I have delegated care for the Belgian Malinois Alanis Nadine aka Giggles aka Googles aka Gigglers to my sister and her kids. Nadine has been very nice, that is, she has never tried to eat my face off whenever I approach her for some love and affection. She looks like a kangaroo in some angles, so I have officially labelled her breed as a Kanga-Dog.
Prior to Nadine we mostly had cats. I must have blathered about this in the previous blog entries, but the last cats we had were Hazel and Sleek back in 1996. They were black-and-white PusPins (Pusang Pinoy) who looked like twins. Hazel was last seen traipsing on the top plate of a wall and reportedly fell on the garden of our neighbor, where she was mauled and eaten by our neighbor’s evil, evil dogs.
Soon after Sleek was hit by a rampaging tricycle in the middle of the night. We rushed her to the nearest doctor available–the town’s general surgeon, who was nice enough to answer the doorbell and meet us in his pajamas. His eyes widened when he saw Sleek on my father’s hands, and vehemently said “no no no no”, his arms akimbo, jowls flapping as he shook his head. Sleek died that night, and we buried her in my grandfather’s empty lots. We asked the caretaker to dig a hole while we cried inside our owner-type jeepney. “Okay na!” the caretaker yelled, and we made a procession from the jeepney to the burial ground. To our surprise and slight amusement the caretaker had dug a hole that was more deep than wide, that is, we had to bury Sleek standing up.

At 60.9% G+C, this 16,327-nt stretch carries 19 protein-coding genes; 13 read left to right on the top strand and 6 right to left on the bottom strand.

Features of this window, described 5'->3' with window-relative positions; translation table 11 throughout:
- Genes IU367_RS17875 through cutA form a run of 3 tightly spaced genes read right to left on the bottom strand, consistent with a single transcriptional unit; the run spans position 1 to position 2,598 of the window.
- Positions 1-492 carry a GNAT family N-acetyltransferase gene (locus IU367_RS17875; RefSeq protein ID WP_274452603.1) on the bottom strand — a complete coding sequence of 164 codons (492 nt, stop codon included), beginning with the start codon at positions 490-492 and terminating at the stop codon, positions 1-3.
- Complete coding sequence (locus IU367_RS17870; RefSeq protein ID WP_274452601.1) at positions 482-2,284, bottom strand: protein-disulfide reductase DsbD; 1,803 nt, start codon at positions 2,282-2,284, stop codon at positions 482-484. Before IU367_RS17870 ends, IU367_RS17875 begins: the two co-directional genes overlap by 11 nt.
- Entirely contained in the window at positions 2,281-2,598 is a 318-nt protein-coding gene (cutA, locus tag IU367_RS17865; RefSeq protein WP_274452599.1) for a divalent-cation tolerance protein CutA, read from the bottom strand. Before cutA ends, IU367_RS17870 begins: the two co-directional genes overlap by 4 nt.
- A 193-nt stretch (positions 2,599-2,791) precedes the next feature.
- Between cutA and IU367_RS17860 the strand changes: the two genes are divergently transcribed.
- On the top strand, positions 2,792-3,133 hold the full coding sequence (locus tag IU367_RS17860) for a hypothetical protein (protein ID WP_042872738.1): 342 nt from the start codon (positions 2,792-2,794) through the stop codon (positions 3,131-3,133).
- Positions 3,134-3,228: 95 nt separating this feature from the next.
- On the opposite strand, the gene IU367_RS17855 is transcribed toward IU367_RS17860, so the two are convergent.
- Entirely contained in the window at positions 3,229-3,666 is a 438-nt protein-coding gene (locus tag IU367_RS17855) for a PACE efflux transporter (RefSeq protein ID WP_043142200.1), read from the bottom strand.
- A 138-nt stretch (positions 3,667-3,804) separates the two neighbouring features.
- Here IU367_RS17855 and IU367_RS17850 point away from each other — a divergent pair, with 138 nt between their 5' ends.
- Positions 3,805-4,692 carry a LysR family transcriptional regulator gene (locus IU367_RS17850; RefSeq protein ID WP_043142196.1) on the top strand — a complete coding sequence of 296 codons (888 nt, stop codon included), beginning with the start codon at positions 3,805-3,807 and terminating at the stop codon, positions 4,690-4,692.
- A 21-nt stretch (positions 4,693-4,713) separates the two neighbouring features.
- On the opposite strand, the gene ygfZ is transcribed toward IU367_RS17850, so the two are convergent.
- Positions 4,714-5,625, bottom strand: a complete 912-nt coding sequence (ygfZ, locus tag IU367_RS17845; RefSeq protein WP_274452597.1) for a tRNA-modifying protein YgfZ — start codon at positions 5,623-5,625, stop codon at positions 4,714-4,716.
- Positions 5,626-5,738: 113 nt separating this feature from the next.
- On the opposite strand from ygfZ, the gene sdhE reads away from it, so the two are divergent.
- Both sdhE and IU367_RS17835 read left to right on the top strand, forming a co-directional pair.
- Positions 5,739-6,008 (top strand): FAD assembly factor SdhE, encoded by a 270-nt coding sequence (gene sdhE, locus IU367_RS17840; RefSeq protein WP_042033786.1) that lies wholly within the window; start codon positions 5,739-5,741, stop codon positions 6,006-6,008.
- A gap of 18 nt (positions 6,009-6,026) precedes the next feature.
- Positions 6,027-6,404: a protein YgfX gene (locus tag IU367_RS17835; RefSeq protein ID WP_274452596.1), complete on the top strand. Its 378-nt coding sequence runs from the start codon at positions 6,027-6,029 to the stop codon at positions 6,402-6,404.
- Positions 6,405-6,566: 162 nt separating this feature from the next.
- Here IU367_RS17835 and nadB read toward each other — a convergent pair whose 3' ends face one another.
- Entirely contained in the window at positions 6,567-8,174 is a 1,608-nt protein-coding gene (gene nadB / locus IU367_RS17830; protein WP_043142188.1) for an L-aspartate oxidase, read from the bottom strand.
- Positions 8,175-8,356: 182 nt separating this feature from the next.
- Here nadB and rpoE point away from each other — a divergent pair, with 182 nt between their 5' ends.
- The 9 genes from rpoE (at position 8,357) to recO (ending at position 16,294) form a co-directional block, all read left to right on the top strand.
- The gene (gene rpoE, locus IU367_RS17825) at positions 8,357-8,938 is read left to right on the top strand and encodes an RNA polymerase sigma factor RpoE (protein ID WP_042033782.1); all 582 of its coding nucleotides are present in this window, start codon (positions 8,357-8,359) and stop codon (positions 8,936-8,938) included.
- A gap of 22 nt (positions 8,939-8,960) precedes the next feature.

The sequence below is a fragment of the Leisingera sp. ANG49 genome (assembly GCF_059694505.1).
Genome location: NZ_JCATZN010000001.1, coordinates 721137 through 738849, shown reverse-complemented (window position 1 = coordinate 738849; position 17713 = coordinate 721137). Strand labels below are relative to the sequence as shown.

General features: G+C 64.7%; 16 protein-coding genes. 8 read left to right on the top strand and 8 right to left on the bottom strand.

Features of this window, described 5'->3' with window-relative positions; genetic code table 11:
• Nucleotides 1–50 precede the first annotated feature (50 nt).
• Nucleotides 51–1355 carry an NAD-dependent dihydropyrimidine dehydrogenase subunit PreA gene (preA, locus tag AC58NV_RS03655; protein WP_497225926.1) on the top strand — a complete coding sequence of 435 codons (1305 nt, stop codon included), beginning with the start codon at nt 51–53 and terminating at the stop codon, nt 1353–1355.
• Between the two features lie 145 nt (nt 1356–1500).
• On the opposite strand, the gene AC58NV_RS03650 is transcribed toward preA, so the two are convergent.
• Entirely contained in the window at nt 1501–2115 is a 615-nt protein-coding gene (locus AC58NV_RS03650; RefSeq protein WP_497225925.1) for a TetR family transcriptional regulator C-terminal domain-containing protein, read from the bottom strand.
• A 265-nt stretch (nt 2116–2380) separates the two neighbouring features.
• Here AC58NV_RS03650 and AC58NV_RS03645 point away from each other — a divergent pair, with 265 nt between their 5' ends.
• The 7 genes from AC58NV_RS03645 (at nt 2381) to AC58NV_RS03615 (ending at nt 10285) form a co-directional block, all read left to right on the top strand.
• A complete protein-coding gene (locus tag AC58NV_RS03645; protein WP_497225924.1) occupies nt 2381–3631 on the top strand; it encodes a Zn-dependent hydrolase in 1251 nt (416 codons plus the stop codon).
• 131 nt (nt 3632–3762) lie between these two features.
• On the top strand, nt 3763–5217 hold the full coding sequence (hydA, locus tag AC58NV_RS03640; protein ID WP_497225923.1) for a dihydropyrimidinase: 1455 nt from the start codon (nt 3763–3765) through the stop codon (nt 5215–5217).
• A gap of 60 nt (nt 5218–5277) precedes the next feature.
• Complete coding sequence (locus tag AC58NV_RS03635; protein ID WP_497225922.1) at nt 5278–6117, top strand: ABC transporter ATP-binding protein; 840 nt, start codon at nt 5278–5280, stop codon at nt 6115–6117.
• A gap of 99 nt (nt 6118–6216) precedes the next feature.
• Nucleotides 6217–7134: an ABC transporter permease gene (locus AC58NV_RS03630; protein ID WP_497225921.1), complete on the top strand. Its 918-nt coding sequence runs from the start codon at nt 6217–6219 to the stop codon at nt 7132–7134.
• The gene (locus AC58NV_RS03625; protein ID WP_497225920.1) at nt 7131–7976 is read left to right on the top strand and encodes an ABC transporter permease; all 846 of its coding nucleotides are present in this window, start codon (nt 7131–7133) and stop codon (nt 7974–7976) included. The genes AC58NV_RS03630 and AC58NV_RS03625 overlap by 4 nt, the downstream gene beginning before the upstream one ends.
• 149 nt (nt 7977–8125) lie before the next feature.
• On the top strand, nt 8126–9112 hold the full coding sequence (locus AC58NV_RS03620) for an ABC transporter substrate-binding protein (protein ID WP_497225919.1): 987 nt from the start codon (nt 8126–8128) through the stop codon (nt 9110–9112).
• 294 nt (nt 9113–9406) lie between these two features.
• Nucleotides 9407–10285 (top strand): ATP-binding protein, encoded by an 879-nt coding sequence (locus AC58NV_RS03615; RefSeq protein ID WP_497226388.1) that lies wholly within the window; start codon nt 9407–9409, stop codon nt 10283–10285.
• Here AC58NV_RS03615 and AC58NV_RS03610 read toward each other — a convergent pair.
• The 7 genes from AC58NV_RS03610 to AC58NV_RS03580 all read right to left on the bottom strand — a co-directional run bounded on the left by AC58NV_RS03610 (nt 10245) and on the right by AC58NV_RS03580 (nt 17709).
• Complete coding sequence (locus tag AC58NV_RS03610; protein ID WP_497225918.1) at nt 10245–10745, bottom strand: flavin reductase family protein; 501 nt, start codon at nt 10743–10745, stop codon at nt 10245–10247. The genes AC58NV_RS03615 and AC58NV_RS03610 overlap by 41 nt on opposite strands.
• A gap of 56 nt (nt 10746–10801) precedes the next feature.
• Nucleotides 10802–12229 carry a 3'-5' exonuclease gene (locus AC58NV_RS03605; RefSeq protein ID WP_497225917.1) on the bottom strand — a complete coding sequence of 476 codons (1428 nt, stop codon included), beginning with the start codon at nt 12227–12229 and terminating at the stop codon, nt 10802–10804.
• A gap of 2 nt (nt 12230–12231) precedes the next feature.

We never had a pet after Hazel and Sleek, but we still felt a longing for a cat, or any pet who would capture our hearts. When I was in first year med school one of our physiology projects involved doing experiments on lab rats, who were quite cute. Of course we just made the geniuses in our group to do the actual thinking, while Ardee, Joy, and I took the role of taking care of the rats and carrying the cages, ie, manual labor. The lab rats were nice, and I felt kind of sad that they would be sliced open soon.
I can’t recall what exactly we were trying to experiment on, but at one point we had the rat lie down supine on the table, and I tied all his extremities apart, ie, he was spreadeagled. He was still smiling and very cooperative, oblivious that he would be experimented on. Jonas read the steps on the manual and I followed. “Make a vertical incision on the belly,” he said. I ran the scalpel on the belly, and his guts all sloshed out.
And then, in an act that would visit my nightmares for weeks on end, the lab rat bent forward and started biting at his damn intestines. We all screamed in terror.